City asserts its stance on Baker Field and Conyers Street Gym as utility brands cause concern among residents
COVINGTON, Georgia. – Yellow flags recently used to identify gas lines at Conyers Street Gymnasium and Baker Field raised red flags on Monday for area residents.
Just two weeks ago, residents heard a mixed-use development proposal that would revitalize the historic facility and add 40 apartments to the area. Despite the developer’s intentions to preserve as many historical elements as possible in the development, many residents at the town hall event on September 28 were not in favor of the plan and clearly expressed their opposition.
During the same event, city officials categorically stated that no decision had been made and that the community’s contribution would be a determining factor for the future of the property.
After yellow flags marking utility lines were seen at the facility on Monday morning October 11, residents contacted the Covington News fear the worst. Had their contribution fallen on deaf ears? Was the city going ahead with the proposal?
Covington Community Development Director Trey Sanders said The news this was not the case and assured, once again, that no decision had been taken.
“This is just a public service location,” he said. “There will be a lot of talk before anything happens there. It is a promise.
Special Projects Coordinator Randy Conner confirmed the utility location was for an environmental assessment of the building as part of the city’s application process for a brownfield cleanup grant.
Brownfield Cleanup Grants are federal grants “designed to enable states, tribes, communities and other stakeholders to work together to prevent, assess, safely clean up, and sustainably reuse brownfields.” .
According to the United States Environmental Protection Agency (EPA), brownfield is “a property the expansion, redevelopment or reuse of which may be complicated by the presence or potential presence of a hazardous substance, pollutant or contaminant. It is estimated that there are over 450,000 brownfield sites in the United States. Cleaning up and reinvesting in these properties increases the local tax base, facilitates job growth, utilizes existing infrastructure, reduces development pressures on undeveloped and open land, and improves and protects the environment. ”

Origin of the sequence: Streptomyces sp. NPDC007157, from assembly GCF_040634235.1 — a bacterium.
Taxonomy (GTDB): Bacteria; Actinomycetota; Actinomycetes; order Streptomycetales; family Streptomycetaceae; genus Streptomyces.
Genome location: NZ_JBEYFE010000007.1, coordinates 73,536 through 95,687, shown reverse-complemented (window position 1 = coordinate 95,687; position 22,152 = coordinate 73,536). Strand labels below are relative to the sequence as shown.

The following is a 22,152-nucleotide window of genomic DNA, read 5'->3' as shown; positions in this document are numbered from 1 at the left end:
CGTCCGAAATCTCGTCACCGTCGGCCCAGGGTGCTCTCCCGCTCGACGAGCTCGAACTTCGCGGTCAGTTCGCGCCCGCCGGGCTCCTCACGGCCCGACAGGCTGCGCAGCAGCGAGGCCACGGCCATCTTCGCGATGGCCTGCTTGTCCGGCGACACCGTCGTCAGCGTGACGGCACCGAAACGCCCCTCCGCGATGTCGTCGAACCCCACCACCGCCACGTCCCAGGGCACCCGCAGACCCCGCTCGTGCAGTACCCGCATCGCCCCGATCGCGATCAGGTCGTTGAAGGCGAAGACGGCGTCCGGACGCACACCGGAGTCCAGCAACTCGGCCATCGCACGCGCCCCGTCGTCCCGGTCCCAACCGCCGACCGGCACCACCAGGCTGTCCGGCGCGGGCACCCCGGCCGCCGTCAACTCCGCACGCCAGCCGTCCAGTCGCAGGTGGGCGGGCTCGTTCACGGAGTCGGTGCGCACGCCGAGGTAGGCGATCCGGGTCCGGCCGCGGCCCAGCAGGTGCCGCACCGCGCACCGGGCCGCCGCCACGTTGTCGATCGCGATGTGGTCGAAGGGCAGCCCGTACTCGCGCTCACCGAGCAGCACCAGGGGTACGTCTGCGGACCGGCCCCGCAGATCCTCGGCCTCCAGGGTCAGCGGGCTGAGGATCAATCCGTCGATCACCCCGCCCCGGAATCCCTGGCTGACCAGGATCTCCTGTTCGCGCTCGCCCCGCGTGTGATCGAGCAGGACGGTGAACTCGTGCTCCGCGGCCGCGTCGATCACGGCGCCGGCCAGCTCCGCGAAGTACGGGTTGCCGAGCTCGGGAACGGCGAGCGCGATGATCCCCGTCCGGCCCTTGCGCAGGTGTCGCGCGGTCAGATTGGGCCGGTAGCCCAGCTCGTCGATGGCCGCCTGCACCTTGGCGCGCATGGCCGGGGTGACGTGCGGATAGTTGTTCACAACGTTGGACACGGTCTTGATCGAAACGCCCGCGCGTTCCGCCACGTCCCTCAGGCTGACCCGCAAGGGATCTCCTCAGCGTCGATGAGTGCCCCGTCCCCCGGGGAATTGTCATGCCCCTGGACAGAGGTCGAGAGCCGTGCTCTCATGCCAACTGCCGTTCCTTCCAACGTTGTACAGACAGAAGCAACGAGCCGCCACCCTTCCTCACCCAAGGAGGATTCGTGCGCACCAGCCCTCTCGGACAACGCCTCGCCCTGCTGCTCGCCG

Covington City Council agreed to Economic Development Director William Smith and his staff for a federal brownfield cleanup grant at a meeting on September 7.
Smith said Conyers Street Gym was documented earlier this year as infested with mold, asbestos and lead. Hoping to clean up the property for future use, Smith said he and his staff have started looking for opportunities to fund such a venture.
“The brownfield clean-up grant was brought to our attention after the start of the new fiscal year,” he told the mayor and council. “We wanted to continue this so that we could prepare this building for future use – whatever that use is.”
As part of the grant application process, Smith said that a requirement for the city was to issue a Request for Proposal (RFP) for a hazardous materials assessment that would provide the city with an estimate of the total cost of the cleanup. Issuing the RFP would also allow qualified professionals to enter the building and do an assessment on “what needs to be removed and how they should be removed, and then give us a cost estimate,” he said. Smith said.
On September 7, City Council approved a RFP with Cardno Inc. in the amount of $ 20,500 to complete the assessment and provide an estimate of the total costs for the cleanup.
Smith said the cost of $ 20,500 for the assessment would later be factored into the total brownfield cleanup grant amount, which would be determined once the assessment is complete.
According to the EPA, Brownfields Cleanup Grant applicants can apply for up to $ 500,000 to tackle a brownfield site. Smith said the grant would require an equivalent amount of up to $ 120,000 from the city for council to approve.
If the city decides to sell the property, the city could try to get some of that money back, Smith said.
Another point made by Smith: the EPA requires the city or a “municipal entity” to retain ownership throughout the grant process and remediation process.
Conner said work to assess the facility was on track to be completed on Tuesday after the test holes were conducted around the perimeter.